This Thursday, May 2, 2013 photo shows Allison Guarino, 19, a freshman 

This Thursday, May 2, 2013 photo shows Allison Guarino, 19, a freshman at Boston University, posing on campus in Boston. New rules permitting 15-year-olds to get the morning-after pill without a prescription are being debated by teens as well as adults, with some saying it will help kids who can't confide in an adult, while others say the lower age infringes on a parent's right to know what's going on. Guarino, a political science and public health major, teaches pregnancy prevention to ninth-graders in Boston public schools and says she encounters a lot of ignorance among the kids she works with. (AP Photo/Elise Amendola)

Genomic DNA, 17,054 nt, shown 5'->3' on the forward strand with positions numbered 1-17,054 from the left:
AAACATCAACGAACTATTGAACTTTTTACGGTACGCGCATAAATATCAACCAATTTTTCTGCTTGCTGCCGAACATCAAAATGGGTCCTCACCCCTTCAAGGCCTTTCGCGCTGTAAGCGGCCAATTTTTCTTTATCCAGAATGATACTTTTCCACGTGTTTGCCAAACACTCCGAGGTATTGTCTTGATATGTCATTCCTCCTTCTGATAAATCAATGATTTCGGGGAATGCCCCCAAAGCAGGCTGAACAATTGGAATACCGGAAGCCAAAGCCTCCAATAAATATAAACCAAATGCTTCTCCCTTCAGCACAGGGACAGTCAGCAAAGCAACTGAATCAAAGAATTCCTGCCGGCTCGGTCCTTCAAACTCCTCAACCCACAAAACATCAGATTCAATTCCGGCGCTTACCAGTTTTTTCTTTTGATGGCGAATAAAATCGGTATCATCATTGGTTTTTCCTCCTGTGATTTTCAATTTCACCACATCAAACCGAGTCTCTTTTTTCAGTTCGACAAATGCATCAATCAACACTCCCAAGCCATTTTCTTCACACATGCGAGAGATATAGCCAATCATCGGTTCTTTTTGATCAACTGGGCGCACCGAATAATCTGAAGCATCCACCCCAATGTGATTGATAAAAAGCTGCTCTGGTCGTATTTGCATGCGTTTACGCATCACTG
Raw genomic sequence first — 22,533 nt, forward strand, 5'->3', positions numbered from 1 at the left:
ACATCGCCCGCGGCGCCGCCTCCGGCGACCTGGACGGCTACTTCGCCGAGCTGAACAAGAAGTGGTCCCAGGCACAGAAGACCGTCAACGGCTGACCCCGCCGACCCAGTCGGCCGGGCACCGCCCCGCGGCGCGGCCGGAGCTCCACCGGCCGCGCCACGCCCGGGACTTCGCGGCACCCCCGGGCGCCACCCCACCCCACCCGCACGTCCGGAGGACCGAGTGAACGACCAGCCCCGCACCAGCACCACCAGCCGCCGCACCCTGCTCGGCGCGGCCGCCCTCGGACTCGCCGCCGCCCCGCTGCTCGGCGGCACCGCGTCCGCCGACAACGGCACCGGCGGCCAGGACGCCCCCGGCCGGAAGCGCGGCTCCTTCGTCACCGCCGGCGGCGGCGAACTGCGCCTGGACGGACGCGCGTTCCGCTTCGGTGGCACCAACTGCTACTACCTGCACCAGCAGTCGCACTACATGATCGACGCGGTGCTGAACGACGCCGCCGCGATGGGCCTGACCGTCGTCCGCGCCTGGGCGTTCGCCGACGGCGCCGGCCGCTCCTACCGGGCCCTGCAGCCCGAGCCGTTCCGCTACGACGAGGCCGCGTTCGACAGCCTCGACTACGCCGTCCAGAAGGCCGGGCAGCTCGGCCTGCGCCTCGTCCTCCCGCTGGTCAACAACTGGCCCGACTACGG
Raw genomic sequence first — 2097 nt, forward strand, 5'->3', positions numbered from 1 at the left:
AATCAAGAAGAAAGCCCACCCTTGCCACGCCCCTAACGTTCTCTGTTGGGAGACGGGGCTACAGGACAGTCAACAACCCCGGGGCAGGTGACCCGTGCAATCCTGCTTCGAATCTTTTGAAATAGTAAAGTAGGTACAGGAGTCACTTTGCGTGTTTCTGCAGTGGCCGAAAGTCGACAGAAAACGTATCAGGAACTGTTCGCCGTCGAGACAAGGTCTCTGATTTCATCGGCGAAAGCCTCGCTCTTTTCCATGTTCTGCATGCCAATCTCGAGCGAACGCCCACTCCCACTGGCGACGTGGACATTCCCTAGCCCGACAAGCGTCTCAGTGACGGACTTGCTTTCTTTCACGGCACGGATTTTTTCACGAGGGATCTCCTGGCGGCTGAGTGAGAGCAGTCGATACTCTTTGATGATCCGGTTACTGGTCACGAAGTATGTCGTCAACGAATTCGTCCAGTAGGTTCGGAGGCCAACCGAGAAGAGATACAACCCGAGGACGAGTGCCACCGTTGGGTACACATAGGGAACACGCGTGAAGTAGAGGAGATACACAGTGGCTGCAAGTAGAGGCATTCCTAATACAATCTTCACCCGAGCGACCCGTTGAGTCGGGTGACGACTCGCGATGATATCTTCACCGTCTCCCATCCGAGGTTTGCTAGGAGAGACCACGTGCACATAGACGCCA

Associated Press
This Thursday, May 2, 2013 photo shows Allison Guarino, 19, a freshman at Boston University, posing on campus in Boston. New rules permitting 15-year-olds to get the morning-after pill without a prescription are being debated by teens as well as adults, with some saying it will help kids who can't confide in an adult, while others say the lower age infringes on a parent's right to know what's going on. Guarino, a political science and public health major, teaches pregnancy prevention to ninth-graders in Boston public schools and says she encounters a lot of ignorance among the kids she works with. (AP Photo/Elise Amendola)
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